Docker does not provide a virtual
/dev/[u]random devices. If you haven't got enough entropy in the container, you haven't got enough entropy on the host.
Check the contents of
/proc/sys/kernel/random/entropy_avail, they should be pretty much the same on both the Docker host and container (if the number is slightly different, it just changes very frequently, otherwise recheck a few times).
- Running the docker host in a virtual machine, for example because of
boot2docker or a self-constructed virtual machine. Just make sure to get more entropy inside your virtual machine,
havegd is a very easy solution for a developer machine, but might not be appropriate for production.
- Another container/application is using up all entropy. Realize which one and interrupt/terminate it, or generate more entropy.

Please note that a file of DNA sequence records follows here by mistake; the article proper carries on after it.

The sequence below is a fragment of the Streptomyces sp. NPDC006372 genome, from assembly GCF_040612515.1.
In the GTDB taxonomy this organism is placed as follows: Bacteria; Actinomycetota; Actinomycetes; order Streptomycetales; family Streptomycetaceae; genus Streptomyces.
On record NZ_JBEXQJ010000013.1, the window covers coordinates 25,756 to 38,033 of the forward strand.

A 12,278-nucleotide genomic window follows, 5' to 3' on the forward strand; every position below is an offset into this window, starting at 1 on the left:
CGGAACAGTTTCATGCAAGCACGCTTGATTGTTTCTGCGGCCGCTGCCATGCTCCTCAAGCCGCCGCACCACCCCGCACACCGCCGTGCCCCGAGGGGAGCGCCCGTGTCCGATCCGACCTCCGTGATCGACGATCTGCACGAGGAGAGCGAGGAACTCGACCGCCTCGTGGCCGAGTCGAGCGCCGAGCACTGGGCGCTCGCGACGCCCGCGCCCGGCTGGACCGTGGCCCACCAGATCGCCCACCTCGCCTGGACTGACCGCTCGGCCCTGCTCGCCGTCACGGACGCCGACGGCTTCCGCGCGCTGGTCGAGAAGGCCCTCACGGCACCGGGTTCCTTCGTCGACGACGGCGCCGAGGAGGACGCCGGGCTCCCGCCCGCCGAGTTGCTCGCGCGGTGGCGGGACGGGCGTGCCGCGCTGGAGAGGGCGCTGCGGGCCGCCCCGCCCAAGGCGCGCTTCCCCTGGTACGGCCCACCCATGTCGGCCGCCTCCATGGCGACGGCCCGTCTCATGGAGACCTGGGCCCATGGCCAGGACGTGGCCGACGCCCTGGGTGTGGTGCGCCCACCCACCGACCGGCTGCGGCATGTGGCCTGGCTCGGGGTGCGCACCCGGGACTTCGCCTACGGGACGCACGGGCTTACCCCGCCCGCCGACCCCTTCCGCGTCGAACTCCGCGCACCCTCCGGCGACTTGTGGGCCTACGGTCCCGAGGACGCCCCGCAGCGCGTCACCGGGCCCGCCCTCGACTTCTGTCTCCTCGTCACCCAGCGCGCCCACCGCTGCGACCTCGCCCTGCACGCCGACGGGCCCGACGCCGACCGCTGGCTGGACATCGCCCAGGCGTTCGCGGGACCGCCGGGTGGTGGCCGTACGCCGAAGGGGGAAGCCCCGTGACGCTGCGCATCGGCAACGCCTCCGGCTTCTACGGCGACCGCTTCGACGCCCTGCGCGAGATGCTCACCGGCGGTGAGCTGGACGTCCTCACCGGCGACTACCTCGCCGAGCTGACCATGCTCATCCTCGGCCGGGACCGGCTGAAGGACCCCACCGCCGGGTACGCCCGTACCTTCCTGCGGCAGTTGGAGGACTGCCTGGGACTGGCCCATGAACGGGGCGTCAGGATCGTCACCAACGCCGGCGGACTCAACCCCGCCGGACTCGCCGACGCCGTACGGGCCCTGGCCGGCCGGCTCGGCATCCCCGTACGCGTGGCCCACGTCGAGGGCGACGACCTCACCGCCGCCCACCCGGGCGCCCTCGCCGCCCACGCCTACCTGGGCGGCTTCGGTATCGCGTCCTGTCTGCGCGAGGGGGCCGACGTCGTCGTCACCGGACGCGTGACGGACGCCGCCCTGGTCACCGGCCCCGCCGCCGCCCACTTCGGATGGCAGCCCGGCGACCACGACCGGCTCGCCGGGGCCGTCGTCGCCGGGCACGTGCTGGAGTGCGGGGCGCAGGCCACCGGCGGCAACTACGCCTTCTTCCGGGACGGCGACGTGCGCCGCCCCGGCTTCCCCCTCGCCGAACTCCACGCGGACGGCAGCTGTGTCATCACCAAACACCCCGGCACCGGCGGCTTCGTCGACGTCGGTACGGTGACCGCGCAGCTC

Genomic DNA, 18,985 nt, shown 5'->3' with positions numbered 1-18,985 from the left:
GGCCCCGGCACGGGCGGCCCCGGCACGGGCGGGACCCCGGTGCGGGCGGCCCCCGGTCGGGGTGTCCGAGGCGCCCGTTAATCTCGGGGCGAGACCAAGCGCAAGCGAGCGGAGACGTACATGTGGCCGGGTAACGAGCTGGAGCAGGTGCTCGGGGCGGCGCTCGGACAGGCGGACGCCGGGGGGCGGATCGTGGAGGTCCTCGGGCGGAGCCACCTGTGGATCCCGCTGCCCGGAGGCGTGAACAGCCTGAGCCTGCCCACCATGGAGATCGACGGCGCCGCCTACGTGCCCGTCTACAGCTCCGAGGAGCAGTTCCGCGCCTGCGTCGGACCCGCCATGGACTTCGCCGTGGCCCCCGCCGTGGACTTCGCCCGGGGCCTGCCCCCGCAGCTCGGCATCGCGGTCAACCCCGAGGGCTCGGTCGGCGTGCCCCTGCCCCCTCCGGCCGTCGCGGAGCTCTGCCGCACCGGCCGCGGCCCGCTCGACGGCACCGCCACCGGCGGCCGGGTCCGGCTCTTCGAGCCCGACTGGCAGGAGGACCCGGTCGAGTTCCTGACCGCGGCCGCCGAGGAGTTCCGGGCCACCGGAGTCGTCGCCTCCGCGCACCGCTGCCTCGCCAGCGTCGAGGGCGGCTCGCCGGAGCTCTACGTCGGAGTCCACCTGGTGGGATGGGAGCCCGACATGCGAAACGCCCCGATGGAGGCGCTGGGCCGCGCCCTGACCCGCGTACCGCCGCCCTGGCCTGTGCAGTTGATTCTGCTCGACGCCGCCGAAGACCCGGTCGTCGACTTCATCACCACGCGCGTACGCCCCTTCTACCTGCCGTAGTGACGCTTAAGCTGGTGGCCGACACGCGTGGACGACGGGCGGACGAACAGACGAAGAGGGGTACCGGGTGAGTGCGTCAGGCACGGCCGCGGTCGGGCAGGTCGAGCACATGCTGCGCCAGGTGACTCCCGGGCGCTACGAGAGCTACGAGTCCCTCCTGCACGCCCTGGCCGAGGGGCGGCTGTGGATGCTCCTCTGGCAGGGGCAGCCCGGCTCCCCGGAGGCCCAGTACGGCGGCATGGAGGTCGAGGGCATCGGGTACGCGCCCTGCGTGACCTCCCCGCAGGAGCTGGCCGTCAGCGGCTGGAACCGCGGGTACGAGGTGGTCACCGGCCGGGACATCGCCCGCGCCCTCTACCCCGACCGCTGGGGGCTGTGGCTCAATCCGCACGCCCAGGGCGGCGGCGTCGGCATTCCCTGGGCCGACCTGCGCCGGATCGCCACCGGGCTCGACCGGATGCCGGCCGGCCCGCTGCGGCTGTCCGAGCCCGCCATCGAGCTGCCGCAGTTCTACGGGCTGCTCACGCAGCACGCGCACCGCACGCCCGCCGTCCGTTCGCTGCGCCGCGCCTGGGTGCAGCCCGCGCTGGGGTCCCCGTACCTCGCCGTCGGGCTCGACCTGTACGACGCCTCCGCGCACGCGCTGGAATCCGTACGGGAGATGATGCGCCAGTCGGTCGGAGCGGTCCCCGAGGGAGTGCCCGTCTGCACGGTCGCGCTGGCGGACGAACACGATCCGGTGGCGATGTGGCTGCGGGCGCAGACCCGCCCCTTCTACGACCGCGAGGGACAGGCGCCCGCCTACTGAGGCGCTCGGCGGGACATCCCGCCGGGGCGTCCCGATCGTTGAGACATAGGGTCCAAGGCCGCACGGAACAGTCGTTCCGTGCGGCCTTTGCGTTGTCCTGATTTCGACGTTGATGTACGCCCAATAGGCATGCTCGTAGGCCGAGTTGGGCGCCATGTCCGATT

- You're generally not having enough entropy. Do some work (mouse/keyboard movements, (hard) disk I/O).
Externally Generating a Key Pair
Anyway, it might be more reasonable to generate a key on a real machine, and only move a (private) subkey to the server. This way, you can exchange the subkey every now and then (and in case it was compromised). Read What is a good general purpose GnuPG key setup? for an introduction to different things to consider while setting up OpenPGP keys.
While building the Docker image, use
COPY to get the file into the machine, and then
gpg --import it in the Dockerfile. Afterwards, it is available exactly the same way it would've been if you generated it inside the container using